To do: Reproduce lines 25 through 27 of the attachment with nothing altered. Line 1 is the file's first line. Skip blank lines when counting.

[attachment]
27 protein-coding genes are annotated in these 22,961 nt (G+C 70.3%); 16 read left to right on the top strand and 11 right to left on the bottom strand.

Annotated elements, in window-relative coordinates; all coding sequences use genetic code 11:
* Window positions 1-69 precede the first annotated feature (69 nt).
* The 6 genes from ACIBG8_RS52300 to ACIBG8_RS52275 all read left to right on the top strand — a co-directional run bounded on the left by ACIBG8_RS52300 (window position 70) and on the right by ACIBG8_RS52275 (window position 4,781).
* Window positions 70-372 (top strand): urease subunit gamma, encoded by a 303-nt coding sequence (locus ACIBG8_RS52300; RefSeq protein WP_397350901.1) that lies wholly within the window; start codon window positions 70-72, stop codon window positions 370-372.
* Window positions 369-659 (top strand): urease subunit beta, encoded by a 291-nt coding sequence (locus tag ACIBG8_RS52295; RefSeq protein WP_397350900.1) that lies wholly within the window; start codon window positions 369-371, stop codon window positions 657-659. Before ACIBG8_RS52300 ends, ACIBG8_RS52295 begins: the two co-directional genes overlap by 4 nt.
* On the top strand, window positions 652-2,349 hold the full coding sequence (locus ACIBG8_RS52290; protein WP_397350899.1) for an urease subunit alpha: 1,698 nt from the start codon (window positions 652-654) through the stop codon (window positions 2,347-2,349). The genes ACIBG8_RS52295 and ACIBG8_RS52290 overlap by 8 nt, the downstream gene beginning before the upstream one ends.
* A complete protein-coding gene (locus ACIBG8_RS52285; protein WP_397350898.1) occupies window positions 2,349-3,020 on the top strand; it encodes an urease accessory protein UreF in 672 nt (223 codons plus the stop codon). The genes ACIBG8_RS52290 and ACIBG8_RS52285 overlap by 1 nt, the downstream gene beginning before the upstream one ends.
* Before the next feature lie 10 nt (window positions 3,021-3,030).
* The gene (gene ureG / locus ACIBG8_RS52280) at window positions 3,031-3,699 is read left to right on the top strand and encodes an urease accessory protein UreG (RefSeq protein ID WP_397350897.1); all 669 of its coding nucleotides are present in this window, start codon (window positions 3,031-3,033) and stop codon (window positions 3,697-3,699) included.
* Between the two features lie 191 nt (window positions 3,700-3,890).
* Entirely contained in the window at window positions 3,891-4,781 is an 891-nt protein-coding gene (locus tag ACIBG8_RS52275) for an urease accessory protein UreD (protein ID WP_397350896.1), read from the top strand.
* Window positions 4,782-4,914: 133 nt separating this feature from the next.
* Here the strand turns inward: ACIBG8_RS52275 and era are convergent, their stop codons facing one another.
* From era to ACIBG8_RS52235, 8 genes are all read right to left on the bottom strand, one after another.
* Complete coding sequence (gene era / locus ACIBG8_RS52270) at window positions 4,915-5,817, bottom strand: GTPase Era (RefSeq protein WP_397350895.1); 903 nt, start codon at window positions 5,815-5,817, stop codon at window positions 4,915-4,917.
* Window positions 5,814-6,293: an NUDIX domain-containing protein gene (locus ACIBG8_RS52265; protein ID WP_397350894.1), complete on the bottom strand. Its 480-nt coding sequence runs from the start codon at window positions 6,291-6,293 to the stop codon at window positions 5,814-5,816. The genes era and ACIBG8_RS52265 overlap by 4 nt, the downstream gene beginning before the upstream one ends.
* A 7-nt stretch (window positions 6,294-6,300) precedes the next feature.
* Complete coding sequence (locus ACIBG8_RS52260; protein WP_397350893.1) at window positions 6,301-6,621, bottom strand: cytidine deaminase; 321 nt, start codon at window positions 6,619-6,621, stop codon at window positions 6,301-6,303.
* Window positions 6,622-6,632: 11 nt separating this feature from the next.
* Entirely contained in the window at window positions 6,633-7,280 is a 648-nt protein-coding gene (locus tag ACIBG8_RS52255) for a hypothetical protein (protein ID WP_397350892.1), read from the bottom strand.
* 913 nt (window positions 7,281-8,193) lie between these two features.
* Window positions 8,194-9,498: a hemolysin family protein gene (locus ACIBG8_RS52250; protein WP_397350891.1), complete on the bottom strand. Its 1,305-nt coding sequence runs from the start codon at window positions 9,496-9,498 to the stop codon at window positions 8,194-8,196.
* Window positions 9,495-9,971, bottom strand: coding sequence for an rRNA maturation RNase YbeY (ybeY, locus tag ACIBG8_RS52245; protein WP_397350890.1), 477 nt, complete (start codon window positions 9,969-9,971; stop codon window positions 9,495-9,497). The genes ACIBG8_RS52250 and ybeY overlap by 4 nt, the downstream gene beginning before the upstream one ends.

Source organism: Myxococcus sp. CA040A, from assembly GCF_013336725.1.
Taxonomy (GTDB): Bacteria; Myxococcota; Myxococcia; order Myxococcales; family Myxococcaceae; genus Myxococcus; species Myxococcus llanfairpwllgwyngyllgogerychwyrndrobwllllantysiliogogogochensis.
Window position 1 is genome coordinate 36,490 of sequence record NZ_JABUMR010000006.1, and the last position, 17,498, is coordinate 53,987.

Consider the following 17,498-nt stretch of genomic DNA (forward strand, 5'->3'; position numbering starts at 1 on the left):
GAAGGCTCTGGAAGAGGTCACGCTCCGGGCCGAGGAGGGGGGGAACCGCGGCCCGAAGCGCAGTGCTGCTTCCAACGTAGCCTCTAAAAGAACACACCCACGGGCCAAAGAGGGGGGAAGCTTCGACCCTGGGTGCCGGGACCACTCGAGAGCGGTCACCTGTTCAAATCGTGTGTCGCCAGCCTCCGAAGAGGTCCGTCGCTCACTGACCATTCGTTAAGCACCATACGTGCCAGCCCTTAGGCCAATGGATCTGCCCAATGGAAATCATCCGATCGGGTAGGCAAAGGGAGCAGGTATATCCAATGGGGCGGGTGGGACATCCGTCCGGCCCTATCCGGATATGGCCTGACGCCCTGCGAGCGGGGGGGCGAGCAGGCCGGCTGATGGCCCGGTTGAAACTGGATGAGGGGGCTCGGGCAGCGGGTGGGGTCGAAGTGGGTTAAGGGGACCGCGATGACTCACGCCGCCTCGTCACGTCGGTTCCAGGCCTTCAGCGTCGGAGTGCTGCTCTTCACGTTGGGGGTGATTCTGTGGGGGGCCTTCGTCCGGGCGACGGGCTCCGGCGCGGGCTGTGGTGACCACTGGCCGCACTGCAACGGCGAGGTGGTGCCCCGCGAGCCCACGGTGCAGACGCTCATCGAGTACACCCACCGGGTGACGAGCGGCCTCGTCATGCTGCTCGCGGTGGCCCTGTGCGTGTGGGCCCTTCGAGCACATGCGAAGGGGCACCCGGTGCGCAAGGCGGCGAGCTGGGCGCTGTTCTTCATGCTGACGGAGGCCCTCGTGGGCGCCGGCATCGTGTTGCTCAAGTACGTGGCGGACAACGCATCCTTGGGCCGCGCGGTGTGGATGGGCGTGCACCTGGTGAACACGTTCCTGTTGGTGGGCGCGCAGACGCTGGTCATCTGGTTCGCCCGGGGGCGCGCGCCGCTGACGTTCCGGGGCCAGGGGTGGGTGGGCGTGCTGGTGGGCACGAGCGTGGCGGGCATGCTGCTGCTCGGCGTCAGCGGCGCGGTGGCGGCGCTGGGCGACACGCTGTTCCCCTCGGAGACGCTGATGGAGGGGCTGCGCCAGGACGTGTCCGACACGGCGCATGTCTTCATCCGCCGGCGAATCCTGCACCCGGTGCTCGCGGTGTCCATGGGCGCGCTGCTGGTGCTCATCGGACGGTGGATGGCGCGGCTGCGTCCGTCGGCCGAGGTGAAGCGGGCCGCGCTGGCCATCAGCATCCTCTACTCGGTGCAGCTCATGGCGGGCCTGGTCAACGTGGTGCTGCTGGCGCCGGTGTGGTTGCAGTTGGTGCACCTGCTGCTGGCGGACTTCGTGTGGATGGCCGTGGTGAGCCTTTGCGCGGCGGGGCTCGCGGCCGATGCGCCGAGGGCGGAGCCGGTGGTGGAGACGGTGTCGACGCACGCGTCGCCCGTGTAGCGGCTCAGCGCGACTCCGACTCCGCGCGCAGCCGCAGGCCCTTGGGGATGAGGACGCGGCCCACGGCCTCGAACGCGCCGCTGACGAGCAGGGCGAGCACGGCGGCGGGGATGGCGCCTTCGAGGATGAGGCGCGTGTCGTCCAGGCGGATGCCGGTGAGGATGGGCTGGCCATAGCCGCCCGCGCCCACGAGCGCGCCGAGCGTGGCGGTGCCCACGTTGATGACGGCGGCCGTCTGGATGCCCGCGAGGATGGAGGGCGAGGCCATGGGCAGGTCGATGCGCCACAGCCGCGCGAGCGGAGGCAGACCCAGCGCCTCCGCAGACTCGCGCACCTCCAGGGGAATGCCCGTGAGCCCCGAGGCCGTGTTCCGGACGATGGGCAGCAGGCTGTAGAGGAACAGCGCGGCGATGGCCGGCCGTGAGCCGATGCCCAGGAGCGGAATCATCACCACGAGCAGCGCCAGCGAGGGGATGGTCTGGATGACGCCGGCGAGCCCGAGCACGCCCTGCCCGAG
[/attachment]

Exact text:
Source organism: Myxococcus sp. CA040A, from assembly GCF_013336725.1.
Taxonomy (GTDB): Bacteria; Myxococcota; Myxococcia; order Myxococcales; family Myxococcaceae; genus Myxococcus; species Myxococcus llanfairpwllgwyngyllgogerychwyrndrobwllllantysiliogogogochensis.
Window position 1 is genome coordinate 36,490 of sequence record NZ_JABUMR010000006.1, and the last position, 17,498, is coordinate 53,987.